Without an iota of doubt hanging about in my mind, I’d rather be without the five-year plans; the ten-year plans; the retirement packages. Perhaps we’re all soul mates after all? “I mean we’re kinda space cadets who tour doing what we can just at that moment. And yeah, all we can do is to just see what happens. We’ll eventually find out where this one goes!” It’s a crazy ol’ world we’re living in these days, and the unpredictability surrounding those more autonomous artists alive and just about alright in the now is a perturbing one. Though commensurately perplexing is the drab reality that increasingly, whilst there is so much artistically exemplary stuff going on in every field thinkable, much of the truest quality is confined to a disproportionately small audience. It’s not that it’s altogether esoteric or anything, but just that these sorts of things (of which Speck Mountain is one) seem to get shovelled beneath our perhaps more mainstream concerns. It must surely infuriate to be buried by this unending deluge of dreck, as much as those equipped with the conformist spades in question must surely have ingratiated to a nauseating extent along the way…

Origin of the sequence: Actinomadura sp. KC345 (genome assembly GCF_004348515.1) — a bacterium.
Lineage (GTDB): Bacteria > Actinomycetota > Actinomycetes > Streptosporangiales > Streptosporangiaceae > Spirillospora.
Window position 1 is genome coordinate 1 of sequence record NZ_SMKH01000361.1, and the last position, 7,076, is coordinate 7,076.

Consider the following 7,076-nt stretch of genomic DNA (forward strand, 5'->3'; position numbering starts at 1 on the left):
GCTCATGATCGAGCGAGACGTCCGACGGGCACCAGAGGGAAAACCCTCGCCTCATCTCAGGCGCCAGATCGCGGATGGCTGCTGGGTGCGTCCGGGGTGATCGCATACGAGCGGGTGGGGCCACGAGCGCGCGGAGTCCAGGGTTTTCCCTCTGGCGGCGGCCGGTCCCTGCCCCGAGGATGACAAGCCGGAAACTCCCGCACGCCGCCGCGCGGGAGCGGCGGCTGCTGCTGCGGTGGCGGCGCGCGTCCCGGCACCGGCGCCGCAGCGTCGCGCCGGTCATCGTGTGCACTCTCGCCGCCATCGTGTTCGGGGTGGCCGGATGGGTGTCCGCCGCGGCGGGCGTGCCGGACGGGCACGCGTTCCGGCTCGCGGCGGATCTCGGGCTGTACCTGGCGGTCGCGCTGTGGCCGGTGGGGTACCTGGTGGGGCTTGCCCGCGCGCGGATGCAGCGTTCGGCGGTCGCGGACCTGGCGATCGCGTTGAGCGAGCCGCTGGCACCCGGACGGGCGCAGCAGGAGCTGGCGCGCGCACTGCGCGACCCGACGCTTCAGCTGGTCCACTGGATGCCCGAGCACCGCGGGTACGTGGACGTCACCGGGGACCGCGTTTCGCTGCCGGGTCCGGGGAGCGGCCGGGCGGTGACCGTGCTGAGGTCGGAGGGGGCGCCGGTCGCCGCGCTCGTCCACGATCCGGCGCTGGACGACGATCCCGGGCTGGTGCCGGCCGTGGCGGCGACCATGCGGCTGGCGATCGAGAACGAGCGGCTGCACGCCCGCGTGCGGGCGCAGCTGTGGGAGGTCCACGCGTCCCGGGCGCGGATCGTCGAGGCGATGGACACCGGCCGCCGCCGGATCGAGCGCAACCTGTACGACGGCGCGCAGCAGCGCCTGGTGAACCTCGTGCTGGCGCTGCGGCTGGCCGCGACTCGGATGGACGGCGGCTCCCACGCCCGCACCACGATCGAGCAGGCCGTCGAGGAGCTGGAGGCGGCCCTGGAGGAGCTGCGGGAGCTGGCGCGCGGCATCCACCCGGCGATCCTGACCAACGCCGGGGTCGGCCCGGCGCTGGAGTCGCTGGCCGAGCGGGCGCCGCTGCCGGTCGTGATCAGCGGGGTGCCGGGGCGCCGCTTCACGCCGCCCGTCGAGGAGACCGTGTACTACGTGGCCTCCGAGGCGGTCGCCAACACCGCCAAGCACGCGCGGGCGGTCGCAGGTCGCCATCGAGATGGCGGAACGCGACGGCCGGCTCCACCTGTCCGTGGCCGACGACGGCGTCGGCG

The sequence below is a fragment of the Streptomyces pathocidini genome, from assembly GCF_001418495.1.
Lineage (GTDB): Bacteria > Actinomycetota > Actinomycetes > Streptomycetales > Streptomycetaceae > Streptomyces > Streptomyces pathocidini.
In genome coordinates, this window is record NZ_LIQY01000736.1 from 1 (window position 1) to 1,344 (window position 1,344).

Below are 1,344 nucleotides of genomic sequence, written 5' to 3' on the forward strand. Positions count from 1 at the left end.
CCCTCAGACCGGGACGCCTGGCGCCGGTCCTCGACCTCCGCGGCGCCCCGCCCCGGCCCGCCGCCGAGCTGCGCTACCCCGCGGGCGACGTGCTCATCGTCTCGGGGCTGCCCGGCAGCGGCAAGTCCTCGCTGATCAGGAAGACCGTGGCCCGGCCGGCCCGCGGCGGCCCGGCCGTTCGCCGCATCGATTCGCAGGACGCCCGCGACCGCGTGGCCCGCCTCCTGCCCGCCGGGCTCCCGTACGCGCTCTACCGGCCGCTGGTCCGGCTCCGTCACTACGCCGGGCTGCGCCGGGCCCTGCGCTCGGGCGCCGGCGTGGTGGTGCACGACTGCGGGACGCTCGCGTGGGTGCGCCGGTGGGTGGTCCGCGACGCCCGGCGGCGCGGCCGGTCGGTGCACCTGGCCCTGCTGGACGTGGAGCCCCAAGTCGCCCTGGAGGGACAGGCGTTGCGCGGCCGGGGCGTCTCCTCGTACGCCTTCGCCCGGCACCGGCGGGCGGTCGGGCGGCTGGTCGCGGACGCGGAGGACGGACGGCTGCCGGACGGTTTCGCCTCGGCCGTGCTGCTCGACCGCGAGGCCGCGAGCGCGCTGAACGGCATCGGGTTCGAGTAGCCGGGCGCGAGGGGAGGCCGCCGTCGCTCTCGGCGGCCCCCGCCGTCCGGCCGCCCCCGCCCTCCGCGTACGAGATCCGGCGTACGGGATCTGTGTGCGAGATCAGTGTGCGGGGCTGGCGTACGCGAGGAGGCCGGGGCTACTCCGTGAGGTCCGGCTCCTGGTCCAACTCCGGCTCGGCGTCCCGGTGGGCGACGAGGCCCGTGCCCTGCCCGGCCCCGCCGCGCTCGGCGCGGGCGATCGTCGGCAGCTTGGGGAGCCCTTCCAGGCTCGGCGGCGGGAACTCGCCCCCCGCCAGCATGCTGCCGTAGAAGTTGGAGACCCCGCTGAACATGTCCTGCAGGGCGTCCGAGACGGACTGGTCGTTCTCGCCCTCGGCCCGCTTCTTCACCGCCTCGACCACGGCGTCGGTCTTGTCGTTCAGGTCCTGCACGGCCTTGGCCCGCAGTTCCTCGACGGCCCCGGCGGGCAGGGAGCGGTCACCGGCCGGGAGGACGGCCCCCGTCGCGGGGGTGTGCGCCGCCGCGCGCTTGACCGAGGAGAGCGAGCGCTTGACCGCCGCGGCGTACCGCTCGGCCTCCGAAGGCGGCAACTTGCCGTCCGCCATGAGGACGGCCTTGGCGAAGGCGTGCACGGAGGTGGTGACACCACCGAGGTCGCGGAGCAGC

“It can be a bummer, but I guess that’s just what is in demand and what people can get really into now. Obviously there’s nothing we can really do about it, so we just carry on living in our little corner, making what we make, and just hoping that someone hears it, or that it diffuses through by word of mouth. But yeah, I definitely feel like it’s a big uphill battle. I mean, the music industry is just… well… it’s just saturated with crap. A lot of crap, but crap that people seem to adore! It’s hard, but we’re doing what we can and all you can do is to not be dispirited by it. Oh, and hope for the best! We’re just working our butts off at it.”